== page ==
A Case Study of Salvation


      As a rule, such a title as "A Case Study of Salvation" would simply involve a study of the "nine" recorded cases of people being saved in the Book of Acts. Such a study is indeed advantageous in that it reveals the necessity of faith, repentance, confession of Jesus’ deity, and water baptism for the remission of sin (see Acts 2: 14-41, 8: 5-13, 35-39, 9: 17, 18, 10: 34-48, 16: 13-15, 30-34, 18: 8, 19: 1-12). In this study, though, we shall not use the examples of initial salvation as found in Acts (except for one), but cases from different time periods, cultures, and dispensations. Our aim shall be to establish certain constants in the matter of how man has come to enjoy salvation.

     The case of the fiery serpent (Num. 21: 4-9, please read). Allow me to inject, before there is an objection, that I am aware that the salvation involving the fiery serpent was physical salvation or deliverance. However, Jesus teaches concerning this historic event that there are basic spiritual parallels (Jn. 3: 14-17). We may deduce from this case that the power to save resided in God. Certainly there was no efficacy residing in the brass serpent (Num. 21: 9). It is clear the bitten people were doomed to die without God’s intervention (vs. 8). Their salvation, though, was conditional, "When he looketh upon it, shall live" (vs. 8). The means of salvation, while requiring man’s participation, offered no occasion for boasting. In other words, none are reported as saying, "look what I did…" (vs. 9). It is also apparent that the means of their salvation could be and was to be accessed by each one and each one alike (vss. 7-9). One basic deduction would also be that if one so bitten refused to cooperate or choose some other method to attempt to acquire salvation, he would have died – there was only one choice, look or die!

     The national restoration of Israel (Nehe. 9). The people of Israel had sinned but are now desirous of being restored. They severed all alliances with "strangers," those opposed to Jehovah (vs. 2). They are ashamed of their sins and confess them (vs. 2). They return to revering and respecting the authority of the scriptures (vs. 3). They acknowledged a failure to keep God’s word (vs. 34). They again come to realize that God is the true source of all blessings and that they needed to return to God according to the directives of his word (vss. 26, 34, 35). It is also apparent that they understood they had to "turn from their wicked works" (vs. 35).

     The case of Nineveh (Jonah 1: 1, 2, ch. 3). The people of Nineveh were a pagan people. Jonah was commissioned to "go…cry against it" (1: 2). Nineveh had become powerful, but the people were in sin (3: 2,3 ). When Jonah warned of God’s impending doom, the people believed God (3: 5). They evidenced their repentance with sackcloth (3: 5). They "turned from their evil way" (3: 10).

     The saving of Zacchaeus (Lk. 19: 1-10). Many children in Bible classes can sing the popular children’s song about Zacchaeus. However, briefly consider Zacchaeus from the perspective of a case of salvation. Zacchaeus exercised effort, "he sought to see Jesus" (vs. 3). He even demonstrated eagerness, "…he ran before, and climbed up into a sycamore tree…" (vs. 4). When Jesus issued commands, Zacchaeus immediately obeyed (vss. 5, 6). Zacchaeus was penitent and willing to do whatever was necessary to please Jesus (vs. 8).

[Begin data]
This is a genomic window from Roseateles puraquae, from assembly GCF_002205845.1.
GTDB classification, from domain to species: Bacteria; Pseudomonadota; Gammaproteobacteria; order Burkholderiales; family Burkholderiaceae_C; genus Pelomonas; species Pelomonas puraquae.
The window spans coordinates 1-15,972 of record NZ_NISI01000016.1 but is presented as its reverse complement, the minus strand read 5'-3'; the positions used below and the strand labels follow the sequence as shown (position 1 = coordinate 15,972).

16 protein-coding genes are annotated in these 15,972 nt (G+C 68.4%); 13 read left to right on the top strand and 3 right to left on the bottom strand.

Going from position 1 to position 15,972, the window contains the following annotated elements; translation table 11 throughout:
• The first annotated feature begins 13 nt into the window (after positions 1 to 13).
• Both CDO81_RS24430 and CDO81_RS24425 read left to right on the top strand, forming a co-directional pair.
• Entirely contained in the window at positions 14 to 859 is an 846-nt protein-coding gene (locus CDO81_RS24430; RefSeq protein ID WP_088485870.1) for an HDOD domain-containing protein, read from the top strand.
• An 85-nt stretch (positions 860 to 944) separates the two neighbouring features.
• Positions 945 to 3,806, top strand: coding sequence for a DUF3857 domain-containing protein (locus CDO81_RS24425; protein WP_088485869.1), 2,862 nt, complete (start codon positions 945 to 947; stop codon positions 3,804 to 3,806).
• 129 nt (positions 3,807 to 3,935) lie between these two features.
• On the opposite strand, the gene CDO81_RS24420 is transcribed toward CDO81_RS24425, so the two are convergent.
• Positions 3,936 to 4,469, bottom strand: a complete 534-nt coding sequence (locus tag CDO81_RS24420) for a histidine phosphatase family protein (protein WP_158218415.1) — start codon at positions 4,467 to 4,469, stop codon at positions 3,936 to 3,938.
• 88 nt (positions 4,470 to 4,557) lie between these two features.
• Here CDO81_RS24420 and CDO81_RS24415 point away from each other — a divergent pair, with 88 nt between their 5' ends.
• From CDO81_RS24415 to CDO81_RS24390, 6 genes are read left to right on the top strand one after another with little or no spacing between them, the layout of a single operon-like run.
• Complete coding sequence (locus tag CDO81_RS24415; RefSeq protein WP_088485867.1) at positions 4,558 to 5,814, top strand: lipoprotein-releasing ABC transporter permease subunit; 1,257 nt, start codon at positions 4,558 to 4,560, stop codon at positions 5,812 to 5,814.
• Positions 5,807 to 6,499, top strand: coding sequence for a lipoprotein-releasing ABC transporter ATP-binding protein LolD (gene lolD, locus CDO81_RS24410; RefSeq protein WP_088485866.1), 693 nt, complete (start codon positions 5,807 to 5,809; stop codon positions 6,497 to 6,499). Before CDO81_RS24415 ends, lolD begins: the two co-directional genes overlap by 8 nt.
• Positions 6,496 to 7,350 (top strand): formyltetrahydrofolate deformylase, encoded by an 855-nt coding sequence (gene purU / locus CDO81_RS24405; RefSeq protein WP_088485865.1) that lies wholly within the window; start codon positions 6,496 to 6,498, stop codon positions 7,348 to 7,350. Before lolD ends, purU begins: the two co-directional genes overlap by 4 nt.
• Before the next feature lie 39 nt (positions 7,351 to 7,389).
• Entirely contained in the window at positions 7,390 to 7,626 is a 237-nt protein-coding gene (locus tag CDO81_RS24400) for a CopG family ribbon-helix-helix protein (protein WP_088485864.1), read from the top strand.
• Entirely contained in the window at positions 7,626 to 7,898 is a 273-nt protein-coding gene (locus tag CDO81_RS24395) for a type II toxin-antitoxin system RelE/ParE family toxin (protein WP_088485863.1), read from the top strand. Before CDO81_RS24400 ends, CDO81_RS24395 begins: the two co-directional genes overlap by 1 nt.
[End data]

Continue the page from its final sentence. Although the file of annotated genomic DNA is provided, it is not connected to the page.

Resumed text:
The robber on the cross (Lk. 23: 33, 39-43). There were two robbers crucified with Jesus but only one was saved (vs. 33, 43). The malefactor rebuked his scoffing companion (vss. 39, 40). He urged the scoffer to fear God (vs. 40). He confessed his own guilt (vs. 41). He boldly defended the innocence of Jesus (vs. 41). He also evidenced knowledge of Jesus and expressed a desire to be saved (vss. 42, 43).

     The penitent Jews on the day of Pentecost (Acts 2: 14-41). These religious people had rejected Jesus and had been responsible for the murder of Jesus. Peter thus boldly charged them regarding Jesus, "…ye have taken, and by wicked hands have crucified and slain" (vss. 23, 36). When they heard about Jesus and realized they had murdered the Messiah, they exclaimed, "…men and brethren, what shall we do?" (vs. 37). They were told to repent and be baptized for remission of sins and to receive the gift of the Holy Spirit (vs. 38). They obeyed by receiving the word and doing what was told them. Hence, "they saved themselves…" (vss. 40, 41).

     Truths which are static and constant in all these cases of salvation. Keep in mind, these six case studies span aeons of time, cultures, "counties," situations, and dispensations. For this reason, there are some variables (fiery serpent, , etc.). However, there are certain constants which hold true today: God is the source and the authority in matters pertaining to man’s salvation, man must do what God says or be lost, God’s requirements are not beyond man’s ability to perform but do not offer occasion for boasting, implicit belief in God is essential, realization of sin, repentance, and man’s participation are all consistently seen. Beloved, any teaching that denies these always present conditions is patently false. For instance, such teaching as God saves by faith only, universally, unconditionally or by arbitrary predestination, which excludes man’s involvement!

     In closing, some of these variables were also exceptional even as variables, such as the fiery serpent. However, the matter of belief, repentance, confession, and water baptism for initial salvation are seen as being universal in this dispensation (see introductory paragraph and Mark 16: 15, 16, Acts 2: 14-41, also visit "Salvation," and, "God's Eternal Plan of Salvation.)